The 96thBombardment Group activated on July 15, 1942, and served as a B-17 Flying Fortress training unit initially. The 96thdeployed to England with its constituent squadrons, the 337th, 338th, 339th, and 413thbombardment squadrons in April 1943. Assigned to Eighth Air Force, the group entered combat in May. It attacked shipyards, harbors, railroad yards, airdromes, oil refineries, aircraft factories, and other industrial targets in Germany, France, Holland, Belgium, Norway, Poland, Hungary, and Czechoslovakia. The 96thearned a Distinguished Unit Citation (DUC) for fighting its way through fierce resistance from enemy fighters to bomb vital aircraft factories at Regensburg on August 17.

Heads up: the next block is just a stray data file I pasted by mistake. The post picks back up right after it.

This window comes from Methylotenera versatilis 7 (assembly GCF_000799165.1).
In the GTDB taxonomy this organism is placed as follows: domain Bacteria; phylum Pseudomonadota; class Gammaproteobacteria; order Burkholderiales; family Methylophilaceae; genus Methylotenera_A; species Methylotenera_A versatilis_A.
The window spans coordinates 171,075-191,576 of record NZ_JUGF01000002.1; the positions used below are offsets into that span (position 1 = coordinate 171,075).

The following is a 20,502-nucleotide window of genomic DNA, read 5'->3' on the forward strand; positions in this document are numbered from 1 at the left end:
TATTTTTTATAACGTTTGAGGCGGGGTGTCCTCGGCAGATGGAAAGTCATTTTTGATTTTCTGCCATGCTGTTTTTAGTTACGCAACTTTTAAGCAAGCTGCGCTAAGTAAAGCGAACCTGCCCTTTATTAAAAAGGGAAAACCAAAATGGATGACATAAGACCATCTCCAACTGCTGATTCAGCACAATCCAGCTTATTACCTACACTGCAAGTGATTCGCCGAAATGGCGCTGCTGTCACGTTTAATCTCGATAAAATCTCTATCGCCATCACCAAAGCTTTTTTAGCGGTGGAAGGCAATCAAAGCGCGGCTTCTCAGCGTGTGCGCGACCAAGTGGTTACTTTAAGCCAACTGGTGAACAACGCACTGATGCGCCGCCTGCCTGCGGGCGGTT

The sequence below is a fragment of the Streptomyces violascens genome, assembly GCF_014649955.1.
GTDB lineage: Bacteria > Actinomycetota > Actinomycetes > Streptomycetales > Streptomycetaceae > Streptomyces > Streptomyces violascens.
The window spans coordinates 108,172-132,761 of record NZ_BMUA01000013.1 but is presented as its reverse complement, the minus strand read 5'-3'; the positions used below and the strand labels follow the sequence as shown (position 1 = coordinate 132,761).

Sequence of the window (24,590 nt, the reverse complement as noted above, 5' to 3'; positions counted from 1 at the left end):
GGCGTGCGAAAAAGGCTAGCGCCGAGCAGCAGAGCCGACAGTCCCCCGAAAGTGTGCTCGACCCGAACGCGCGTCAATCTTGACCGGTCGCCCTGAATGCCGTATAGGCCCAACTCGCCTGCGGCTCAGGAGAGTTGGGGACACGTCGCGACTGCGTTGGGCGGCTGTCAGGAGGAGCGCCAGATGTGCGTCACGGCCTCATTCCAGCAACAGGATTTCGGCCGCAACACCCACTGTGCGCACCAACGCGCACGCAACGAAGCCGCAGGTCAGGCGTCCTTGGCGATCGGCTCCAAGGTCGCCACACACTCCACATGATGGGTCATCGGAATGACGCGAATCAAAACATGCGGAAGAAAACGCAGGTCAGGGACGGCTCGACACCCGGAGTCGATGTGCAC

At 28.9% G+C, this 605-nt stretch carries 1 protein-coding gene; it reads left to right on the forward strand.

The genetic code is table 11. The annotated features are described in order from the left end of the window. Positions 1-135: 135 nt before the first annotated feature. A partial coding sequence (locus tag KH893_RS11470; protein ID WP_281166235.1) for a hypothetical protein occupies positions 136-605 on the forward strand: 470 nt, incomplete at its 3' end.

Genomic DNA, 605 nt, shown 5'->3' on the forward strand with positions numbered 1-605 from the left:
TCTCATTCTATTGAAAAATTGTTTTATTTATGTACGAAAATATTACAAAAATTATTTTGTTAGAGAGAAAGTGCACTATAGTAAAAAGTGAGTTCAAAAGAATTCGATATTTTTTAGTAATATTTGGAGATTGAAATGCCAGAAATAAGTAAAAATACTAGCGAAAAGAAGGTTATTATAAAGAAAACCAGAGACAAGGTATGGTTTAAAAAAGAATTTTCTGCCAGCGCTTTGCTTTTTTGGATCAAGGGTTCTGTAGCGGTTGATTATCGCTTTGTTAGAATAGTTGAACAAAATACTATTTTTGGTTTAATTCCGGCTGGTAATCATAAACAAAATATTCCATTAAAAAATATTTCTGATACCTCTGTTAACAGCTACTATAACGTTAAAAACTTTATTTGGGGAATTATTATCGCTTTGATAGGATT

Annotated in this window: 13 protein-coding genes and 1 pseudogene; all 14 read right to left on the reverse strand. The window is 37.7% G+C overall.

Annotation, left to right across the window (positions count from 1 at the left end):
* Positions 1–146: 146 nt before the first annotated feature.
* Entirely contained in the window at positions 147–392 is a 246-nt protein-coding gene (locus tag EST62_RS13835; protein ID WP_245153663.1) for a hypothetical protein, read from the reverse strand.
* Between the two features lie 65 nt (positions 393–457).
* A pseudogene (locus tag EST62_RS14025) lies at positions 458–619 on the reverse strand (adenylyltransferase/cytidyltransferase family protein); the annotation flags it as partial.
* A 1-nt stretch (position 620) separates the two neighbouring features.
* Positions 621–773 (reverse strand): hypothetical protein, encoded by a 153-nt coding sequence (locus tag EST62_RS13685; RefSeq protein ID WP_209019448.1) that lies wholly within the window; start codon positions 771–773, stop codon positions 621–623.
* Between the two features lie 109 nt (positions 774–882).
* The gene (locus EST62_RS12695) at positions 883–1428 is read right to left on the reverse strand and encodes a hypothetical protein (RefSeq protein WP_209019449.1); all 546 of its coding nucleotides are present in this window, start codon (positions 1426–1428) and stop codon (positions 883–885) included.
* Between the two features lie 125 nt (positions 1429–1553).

It received another DUC for leading the 45thBombardment Wing (Heavy) through thick clouds and intense antiaircraft fire to raid critical aircraft component factories in Poland on April 9. Other targets included airdromes in Bordeaux and Augsburg, marshalling yards in Kiel, Hamm, Brunswick, and Gdansk, aircraft factories in Chemnitz, Hannover, and Diosgyor, oil refineries in Merseburg and Brux, and chemical works in Weisbaden, Ludwigshafen, and Neunkirchen.
The 96thbombed coastal defenses, railway bridges, gun emplacements, and field batteries during the Normandy invasion of June. It attacked enemy positions in support of the breakthrough at St. Lo in July, reinforced the Allied drive across France in August, and dropped critical supplies to the Maquis during the same period. During the early months of 1945 the 96thattacked German communications along their western front. After V-E Day it flew food to Holland and hauled redeploying personnel to French Morocco, Ireland, France, and Germany. The 96thBombardment Group returned to the United States in December and inactivated on December 21.
Campaigns: Air Offensive, Europe; Normandy; Northern France; Rhineland; Ardennes-Alsace; Central Europe